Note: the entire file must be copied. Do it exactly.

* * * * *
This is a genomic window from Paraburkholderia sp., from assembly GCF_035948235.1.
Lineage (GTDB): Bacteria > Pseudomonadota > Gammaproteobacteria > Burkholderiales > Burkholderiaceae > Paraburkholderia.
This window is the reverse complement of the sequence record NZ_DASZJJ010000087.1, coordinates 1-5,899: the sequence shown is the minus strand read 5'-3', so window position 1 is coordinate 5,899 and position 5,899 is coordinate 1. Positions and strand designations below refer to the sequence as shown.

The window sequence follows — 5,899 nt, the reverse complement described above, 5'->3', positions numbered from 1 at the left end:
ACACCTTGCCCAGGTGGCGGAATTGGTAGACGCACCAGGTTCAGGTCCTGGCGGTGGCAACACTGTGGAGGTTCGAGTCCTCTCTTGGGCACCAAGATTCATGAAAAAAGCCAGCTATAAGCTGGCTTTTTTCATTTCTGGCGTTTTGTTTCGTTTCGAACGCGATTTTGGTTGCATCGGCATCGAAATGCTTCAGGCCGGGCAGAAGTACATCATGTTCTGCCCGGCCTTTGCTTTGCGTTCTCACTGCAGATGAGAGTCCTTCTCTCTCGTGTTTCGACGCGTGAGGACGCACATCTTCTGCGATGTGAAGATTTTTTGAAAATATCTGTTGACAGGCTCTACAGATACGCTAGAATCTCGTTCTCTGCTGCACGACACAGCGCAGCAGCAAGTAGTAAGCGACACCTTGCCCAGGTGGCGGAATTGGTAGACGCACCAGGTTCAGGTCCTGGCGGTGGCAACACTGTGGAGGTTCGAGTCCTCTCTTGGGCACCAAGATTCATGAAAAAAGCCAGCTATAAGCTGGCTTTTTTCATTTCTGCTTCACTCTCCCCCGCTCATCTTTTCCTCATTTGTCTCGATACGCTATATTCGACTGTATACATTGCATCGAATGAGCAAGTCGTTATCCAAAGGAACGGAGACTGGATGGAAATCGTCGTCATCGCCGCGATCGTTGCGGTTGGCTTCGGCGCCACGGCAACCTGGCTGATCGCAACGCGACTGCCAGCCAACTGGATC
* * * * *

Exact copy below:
This is a genomic window from Paraburkholderia sp., from assembly GCF_035948235.1.
Lineage (GTDB): Bacteria > Pseudomonadota > Gammaproteobacteria > Burkholderiales > Burkholderiaceae > Paraburkholderia.
This window is the reverse complement of the sequence record NZ_DASZJJ010000087.1, coordinates 1-5,899: the sequence shown is the minus strand read 5'-3', so window position 1 is coordinate 5,899 and position 5,899 is coordinate 1. Positions and strand designations below refer to the sequence as shown.

The window sequence follows — 5,899 nt, the reverse complement described above, 5'->3', positions numbered from 1 at the left end:
ACACCTTGCCCAGGTGGCGGAATTGGTAGACGCACCAGGTTCAGGTCCTGGCGGTGGCAACACTGTGGAGGTTCGAGTCCTCTCTTGGGCACCAAGATTCATGAAAAAAGCCAGCTATAAGCTGGCTTTTTTCATTTCTGGCGTTTTGTTTCGTTTCGAACGCGATTTTGGTTGCATCGGCATCGAAATGCTTCAGGCCGGGCAGAAGTACATCATGTTCTGCCCGGCCTTTGCTTTGCGTTCTCACTGCAGATGAGAGTCCTTCTCTCTCGTGTTTCGACGCGTGAGGACGCACATCTTCTGCGATGTGAAGATTTTTTGAAAATATCTGTTGACAGGCTCTACAGATACGCTAGAATCTCGTTCTCTGCTGCACGACACAGCGCAGCAGCAAGTAGTAAGCGACACCTTGCCCAGGTGGCGGAATTGGTAGACGCACCAGGTTCAGGTCCTGGCGGTGGCAACACTGTGGAGGTTCGAGTCCTCTCTTGGGCACCAAGATTCATGAAAAAAGCCAGCTATAAGCTGGCTTTTTTCATTTCTGCTTCACTCTCCCCCGCTCATCTTTTCCTCATTTGTCTCGATACGCTATATTCGACTGTATACATTGCATCGAATGAGCAAGTCGTTATCCAAAGGAACGGAGACTGGATGGAAATCGTCGTCATCGCCGCGATCGTTGCGGTTGGCTTCGGCGCCACGGCAACCTGGCTGATCGCAACGCGACTGCCAGCCAACTGGATC